One winter evening in New York he had had dinner with a classmate from Amherst, on 56th Street. When they emerged it was to find it had been snowing. They were dressed for it. They were full of food and wine and did not care to get away anywhere. They stood on the corner of 54th and Park and talked. The falling snow obliterated their footprints and left them standing in a field of white illuminated by a street lamp before the friend finally caught a cab uptown. He watched the cab until it was only red taillights. He did not want to hurry away. In the chilled air and falling snow was some universal forgiveness and he did not want to disturb it. He stepped slowly off the curb, headed south.
Overhead, above the surface of the pool of light cast by the street lamps, the canyon of the wide avenue disappeared into darkness. He had walked only a few blocks when he realized that birds were falling. Great blue herons were descending slowly against the braking of their wings, their ebony legs extended to test the depth of the snow which lay in a garden that divided the avenue. He stood transfixed as the birds settled. They folded their wings and began to mill in the gently falling snow and the pale light. They had landed as if on a prairie, and if they made any sound he did not hear. One pushed its long bill into the white ground. After a moment they were all still. They gazed at the front of a hotel, where someone had just gone through a revolving door. A cab slowed in front of him--he shook his head, no, no, and it went on. One or two of the birds flared their wings to lay off the snow and a flapping suddenly erupted among them and they were in the air again. Fifteen or twenty, flying past with heavy, hushing beats, north up the avenue for two or three blocks before they broke through the plane of light and disappeared.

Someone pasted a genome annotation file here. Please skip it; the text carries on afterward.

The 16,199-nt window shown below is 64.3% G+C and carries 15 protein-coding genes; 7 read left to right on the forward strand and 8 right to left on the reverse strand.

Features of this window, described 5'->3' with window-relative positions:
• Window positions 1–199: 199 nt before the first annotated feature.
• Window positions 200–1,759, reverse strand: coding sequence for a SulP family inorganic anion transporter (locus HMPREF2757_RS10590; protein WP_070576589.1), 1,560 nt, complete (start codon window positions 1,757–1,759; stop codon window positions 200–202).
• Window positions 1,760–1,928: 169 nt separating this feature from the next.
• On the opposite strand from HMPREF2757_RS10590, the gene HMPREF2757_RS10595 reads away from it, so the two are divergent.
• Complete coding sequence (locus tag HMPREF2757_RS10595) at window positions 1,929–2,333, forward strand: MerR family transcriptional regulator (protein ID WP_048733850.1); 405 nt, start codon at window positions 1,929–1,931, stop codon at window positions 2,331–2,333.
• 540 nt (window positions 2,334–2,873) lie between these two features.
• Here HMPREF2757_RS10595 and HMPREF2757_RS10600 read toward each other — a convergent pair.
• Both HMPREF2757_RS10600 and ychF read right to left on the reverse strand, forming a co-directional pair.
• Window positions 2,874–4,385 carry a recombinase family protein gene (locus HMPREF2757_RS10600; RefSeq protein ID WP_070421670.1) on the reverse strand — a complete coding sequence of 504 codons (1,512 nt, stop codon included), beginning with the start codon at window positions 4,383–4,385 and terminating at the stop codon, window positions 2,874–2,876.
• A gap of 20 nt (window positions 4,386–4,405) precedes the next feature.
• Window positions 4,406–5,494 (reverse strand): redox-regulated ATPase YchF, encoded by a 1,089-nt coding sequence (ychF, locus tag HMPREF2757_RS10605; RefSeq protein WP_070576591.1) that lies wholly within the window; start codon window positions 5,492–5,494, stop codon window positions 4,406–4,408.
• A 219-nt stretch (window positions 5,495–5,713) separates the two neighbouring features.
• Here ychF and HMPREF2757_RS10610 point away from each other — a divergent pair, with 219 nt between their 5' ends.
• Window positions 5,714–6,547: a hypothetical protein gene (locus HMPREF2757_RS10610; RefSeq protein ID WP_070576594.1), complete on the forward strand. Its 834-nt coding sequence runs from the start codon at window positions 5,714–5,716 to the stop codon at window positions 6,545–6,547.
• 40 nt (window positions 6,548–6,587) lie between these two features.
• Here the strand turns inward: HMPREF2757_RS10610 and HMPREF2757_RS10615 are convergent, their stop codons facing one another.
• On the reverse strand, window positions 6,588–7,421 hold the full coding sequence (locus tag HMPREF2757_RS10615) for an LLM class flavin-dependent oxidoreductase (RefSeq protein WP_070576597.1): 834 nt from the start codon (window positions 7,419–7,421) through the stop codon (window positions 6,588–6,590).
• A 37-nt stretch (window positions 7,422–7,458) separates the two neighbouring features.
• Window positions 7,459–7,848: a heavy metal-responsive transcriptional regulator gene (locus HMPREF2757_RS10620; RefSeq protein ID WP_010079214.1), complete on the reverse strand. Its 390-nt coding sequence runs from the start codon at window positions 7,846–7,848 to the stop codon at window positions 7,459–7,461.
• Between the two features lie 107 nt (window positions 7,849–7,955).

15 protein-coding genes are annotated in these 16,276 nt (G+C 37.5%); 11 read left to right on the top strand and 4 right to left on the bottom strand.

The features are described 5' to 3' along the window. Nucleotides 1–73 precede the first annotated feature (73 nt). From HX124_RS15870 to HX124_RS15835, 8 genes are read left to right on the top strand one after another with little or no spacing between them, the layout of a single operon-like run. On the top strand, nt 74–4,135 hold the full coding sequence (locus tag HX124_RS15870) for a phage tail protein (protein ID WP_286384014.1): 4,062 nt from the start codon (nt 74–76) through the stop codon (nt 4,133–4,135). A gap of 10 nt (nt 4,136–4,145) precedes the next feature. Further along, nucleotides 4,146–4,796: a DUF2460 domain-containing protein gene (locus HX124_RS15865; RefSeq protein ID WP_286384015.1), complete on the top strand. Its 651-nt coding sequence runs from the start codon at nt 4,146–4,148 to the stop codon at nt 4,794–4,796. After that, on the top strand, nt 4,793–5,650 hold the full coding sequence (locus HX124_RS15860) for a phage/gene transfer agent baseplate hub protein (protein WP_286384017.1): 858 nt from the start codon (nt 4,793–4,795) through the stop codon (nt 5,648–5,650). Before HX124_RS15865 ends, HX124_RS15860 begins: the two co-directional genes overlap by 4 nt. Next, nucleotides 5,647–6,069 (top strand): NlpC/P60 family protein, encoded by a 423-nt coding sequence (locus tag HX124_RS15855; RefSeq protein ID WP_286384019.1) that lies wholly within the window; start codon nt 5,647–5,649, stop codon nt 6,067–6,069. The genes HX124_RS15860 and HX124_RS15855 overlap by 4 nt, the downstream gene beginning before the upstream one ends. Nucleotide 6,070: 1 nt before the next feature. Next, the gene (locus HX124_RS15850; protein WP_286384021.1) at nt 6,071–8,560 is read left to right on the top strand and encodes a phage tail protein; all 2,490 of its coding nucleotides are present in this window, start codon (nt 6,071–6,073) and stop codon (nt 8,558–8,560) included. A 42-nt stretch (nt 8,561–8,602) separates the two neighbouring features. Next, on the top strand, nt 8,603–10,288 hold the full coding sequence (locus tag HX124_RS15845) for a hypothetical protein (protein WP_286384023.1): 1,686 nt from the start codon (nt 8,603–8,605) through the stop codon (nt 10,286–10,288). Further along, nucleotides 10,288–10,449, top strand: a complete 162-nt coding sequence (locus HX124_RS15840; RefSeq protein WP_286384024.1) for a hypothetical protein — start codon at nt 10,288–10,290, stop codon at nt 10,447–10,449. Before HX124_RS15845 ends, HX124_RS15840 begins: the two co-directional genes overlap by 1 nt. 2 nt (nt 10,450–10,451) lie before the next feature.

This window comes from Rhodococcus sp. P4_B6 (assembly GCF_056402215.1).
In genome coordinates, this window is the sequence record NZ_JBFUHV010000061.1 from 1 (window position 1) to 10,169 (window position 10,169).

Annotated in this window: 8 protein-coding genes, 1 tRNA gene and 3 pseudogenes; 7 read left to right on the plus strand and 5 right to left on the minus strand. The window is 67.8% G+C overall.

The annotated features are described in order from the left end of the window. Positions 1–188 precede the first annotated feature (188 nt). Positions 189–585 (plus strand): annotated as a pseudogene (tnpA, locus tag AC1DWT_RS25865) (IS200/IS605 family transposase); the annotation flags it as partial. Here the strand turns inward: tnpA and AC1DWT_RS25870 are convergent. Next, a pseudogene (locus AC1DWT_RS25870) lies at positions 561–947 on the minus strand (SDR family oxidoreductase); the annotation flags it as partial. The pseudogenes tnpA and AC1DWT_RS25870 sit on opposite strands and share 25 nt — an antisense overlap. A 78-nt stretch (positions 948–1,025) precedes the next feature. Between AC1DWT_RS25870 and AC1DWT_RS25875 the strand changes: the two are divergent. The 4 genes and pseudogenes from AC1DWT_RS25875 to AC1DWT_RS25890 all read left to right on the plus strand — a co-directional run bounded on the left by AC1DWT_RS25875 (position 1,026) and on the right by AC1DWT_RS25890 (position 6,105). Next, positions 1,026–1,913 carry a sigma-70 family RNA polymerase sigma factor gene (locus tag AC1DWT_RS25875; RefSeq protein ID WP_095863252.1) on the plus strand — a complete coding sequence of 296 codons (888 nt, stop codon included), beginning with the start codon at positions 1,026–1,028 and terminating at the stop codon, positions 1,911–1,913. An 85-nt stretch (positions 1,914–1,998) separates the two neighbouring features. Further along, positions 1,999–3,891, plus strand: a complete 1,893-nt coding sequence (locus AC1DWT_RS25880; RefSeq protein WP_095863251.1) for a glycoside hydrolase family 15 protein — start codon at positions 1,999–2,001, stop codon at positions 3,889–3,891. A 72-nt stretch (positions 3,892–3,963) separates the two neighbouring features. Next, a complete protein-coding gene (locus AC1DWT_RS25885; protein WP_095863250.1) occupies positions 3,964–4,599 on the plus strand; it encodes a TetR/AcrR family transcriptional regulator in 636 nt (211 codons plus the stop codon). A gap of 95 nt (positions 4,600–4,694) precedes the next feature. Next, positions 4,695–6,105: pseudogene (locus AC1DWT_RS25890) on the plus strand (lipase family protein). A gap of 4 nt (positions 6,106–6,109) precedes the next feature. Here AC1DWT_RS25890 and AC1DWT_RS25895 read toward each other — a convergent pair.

(Barry Holstun Lopez, "Winter Herons," in his Winter Count [New York: Charles Scribner's Sons, 1981], 15-25, at 23-4)